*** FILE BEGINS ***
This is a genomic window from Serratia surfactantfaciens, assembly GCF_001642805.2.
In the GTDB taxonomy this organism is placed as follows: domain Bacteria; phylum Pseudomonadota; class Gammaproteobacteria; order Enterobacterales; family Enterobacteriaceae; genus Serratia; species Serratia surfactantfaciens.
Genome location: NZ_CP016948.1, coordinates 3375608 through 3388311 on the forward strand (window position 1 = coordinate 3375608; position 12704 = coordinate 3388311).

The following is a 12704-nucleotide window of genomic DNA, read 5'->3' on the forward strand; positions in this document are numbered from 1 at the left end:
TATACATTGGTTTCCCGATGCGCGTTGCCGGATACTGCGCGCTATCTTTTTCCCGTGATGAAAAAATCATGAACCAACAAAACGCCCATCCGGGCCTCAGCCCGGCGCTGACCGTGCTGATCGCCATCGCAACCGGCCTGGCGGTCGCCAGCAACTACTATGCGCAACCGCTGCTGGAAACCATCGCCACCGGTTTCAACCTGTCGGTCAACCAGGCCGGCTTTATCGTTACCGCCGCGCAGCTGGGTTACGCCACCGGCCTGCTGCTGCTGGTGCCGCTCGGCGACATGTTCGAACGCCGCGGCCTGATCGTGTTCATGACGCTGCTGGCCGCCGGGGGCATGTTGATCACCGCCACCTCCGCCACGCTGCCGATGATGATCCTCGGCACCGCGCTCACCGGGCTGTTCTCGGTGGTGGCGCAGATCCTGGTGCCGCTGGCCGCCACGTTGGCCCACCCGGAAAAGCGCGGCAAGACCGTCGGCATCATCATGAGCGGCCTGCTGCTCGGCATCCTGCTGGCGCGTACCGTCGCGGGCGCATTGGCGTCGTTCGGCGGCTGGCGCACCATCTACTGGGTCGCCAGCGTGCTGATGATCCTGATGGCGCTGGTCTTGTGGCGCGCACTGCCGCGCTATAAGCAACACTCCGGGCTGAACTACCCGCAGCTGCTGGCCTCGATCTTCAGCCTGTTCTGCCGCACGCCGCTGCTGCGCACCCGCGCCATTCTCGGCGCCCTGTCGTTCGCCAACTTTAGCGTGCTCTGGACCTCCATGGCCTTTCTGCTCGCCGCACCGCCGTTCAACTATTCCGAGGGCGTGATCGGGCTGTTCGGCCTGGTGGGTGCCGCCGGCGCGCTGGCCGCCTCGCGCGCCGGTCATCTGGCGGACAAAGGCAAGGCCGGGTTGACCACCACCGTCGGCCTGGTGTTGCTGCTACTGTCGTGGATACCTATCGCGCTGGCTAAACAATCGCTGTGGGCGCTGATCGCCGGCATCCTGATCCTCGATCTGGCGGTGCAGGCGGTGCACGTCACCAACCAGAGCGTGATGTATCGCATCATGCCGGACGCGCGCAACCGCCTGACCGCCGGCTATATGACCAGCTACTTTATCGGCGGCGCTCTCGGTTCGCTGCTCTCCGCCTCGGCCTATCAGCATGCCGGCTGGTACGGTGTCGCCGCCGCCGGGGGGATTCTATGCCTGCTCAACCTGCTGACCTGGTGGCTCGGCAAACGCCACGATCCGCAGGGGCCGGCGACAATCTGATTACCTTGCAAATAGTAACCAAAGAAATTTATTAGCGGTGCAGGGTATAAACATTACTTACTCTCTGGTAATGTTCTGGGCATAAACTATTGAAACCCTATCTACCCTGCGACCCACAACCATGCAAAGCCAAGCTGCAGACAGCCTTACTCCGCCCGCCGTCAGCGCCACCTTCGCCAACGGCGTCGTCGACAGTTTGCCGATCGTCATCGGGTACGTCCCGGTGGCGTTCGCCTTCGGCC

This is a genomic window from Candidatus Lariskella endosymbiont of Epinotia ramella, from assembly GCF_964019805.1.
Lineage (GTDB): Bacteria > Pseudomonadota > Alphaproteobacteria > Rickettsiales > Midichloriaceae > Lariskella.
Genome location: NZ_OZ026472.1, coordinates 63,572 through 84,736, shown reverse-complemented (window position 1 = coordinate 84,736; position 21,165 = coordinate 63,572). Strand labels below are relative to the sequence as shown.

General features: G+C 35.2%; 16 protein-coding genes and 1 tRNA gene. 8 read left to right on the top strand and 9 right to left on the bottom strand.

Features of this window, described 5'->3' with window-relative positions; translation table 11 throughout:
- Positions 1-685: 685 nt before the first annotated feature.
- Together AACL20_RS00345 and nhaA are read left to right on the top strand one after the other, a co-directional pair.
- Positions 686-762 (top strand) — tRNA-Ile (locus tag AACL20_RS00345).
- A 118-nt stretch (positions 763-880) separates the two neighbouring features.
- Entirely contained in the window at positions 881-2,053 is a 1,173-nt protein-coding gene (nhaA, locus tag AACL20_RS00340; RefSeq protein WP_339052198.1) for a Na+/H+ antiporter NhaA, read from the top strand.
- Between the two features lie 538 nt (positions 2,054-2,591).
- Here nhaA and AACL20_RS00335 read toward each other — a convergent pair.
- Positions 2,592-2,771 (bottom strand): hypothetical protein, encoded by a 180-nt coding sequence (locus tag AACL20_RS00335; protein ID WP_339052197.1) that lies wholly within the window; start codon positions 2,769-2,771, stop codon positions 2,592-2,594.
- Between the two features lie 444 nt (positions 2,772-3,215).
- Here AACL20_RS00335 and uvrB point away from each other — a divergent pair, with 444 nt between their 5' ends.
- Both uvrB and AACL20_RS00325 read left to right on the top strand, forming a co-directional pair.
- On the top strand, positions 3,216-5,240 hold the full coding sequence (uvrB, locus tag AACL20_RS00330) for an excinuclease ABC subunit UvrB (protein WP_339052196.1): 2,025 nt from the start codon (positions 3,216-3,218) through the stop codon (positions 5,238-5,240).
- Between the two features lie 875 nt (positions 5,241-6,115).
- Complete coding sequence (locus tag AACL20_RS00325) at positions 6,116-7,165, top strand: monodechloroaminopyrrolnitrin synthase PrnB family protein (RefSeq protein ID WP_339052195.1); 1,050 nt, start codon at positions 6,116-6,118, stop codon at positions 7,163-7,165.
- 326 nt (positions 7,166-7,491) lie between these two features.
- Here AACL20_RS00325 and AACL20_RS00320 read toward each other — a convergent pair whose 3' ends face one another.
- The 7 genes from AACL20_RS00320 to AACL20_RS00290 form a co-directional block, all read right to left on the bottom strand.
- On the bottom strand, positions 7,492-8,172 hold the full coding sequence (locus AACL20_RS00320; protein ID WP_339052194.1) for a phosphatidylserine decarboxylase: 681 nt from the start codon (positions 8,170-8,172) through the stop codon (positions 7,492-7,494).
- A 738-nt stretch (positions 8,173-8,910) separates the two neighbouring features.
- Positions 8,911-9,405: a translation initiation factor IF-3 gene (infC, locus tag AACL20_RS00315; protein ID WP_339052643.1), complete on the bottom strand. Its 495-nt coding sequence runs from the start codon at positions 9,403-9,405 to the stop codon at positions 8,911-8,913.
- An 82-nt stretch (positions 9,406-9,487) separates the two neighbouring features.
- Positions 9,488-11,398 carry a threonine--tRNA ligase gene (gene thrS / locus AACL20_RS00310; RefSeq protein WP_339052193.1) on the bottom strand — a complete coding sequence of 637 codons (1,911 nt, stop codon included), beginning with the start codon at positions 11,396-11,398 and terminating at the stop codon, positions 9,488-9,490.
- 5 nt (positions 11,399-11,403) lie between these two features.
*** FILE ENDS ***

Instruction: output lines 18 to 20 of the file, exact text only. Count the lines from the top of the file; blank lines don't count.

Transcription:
- Positions 2,592-2,771 (bottom strand): hypothetical protein, encoded by a 180-nt coding sequence (locus tag AACL20_RS00335; protein ID WP_339052197.1) that lies wholly within the window; start codon positions 2,769-2,771, stop codon positions 2,592-2,594.
- Between the two features lie 444 nt (positions 2,772-3,215).
- Here AACL20_RS00335 and uvrB point away from each other — a divergent pair, with 444 nt between their 5' ends.